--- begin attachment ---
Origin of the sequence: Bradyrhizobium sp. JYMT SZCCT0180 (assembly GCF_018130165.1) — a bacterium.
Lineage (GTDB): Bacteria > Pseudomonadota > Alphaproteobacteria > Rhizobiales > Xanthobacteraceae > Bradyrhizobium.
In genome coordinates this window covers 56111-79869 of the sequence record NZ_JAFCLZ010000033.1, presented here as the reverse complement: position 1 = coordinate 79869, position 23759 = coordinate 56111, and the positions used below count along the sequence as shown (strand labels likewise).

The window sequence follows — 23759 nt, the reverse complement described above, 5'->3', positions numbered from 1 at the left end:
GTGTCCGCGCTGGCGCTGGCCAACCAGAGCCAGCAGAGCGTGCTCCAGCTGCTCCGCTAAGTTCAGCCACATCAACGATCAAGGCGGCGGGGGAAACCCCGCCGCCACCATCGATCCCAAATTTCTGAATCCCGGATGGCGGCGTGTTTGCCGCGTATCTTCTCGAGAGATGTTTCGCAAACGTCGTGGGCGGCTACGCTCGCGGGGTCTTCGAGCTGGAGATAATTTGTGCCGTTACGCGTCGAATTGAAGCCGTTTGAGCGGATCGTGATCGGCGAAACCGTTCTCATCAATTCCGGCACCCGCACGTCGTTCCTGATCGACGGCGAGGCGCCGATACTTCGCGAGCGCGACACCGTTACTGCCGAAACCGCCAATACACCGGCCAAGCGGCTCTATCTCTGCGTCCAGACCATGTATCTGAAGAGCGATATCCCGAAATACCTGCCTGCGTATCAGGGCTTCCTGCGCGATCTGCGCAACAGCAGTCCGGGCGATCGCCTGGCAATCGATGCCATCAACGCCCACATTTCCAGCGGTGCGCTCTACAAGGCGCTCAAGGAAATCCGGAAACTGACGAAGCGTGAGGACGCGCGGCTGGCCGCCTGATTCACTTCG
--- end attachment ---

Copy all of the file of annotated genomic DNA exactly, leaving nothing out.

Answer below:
Origin of the sequence: Bradyrhizobium sp. JYMT SZCCT0180 (assembly GCF_018130165.1) — a bacterium.
Lineage (GTDB): Bacteria > Pseudomonadota > Alphaproteobacteria > Rhizobiales > Xanthobacteraceae > Bradyrhizobium.
In genome coordinates this window covers 56111-79869 of the sequence record NZ_JAFCLZ010000033.1, presented here as the reverse complement: position 1 = coordinate 79869, position 23759 = coordinate 56111, and the positions used below count along the sequence as shown (strand labels likewise).

The window sequence follows — 23759 nt, the reverse complement described above, 5'->3', positions numbered from 1 at the left end:
GTGTCCGCGCTGGCGCTGGCCAACCAGAGCCAGCAGAGCGTGCTCCAGCTGCTCCGCTAAGTTCAGCCACATCAACGATCAAGGCGGCGGGGGAAACCCCGCCGCCACCATCGATCCCAAATTTCTGAATCCCGGATGGCGGCGTGTTTGCCGCGTATCTTCTCGAGAGATGTTTCGCAAACGTCGTGGGCGGCTACGCTCGCGGGGTCTTCGAGCTGGAGATAATTTGTGCCGTTACGCGTCGAATTGAAGCCGTTTGAGCGGATCGTGATCGGCGAAACCGTTCTCATCAATTCCGGCACCCGCACGTCGTTCCTGATCGACGGCGAGGCGCCGATACTTCGCGAGCGCGACACCGTTACTGCCGAAACCGCCAATACACCGGCCAAGCGGCTCTATCTCTGCGTCCAGACCATGTATCTGAAGAGCGATATCCCGAAATACCTGCCTGCGTATCAGGGCTTCCTGCGCGATCTGCGCAACAGCAGTCCGGGCGATCGCCTGGCAATCGATGCCATCAACGCCCACATTTCCAGCGGTGCGCTCTACAAGGCGCTCAAGGAAATCCGGAAACTGACGAAGCGTGAGGACGCGCGGCTGGCCGCCTGATTCACTTCG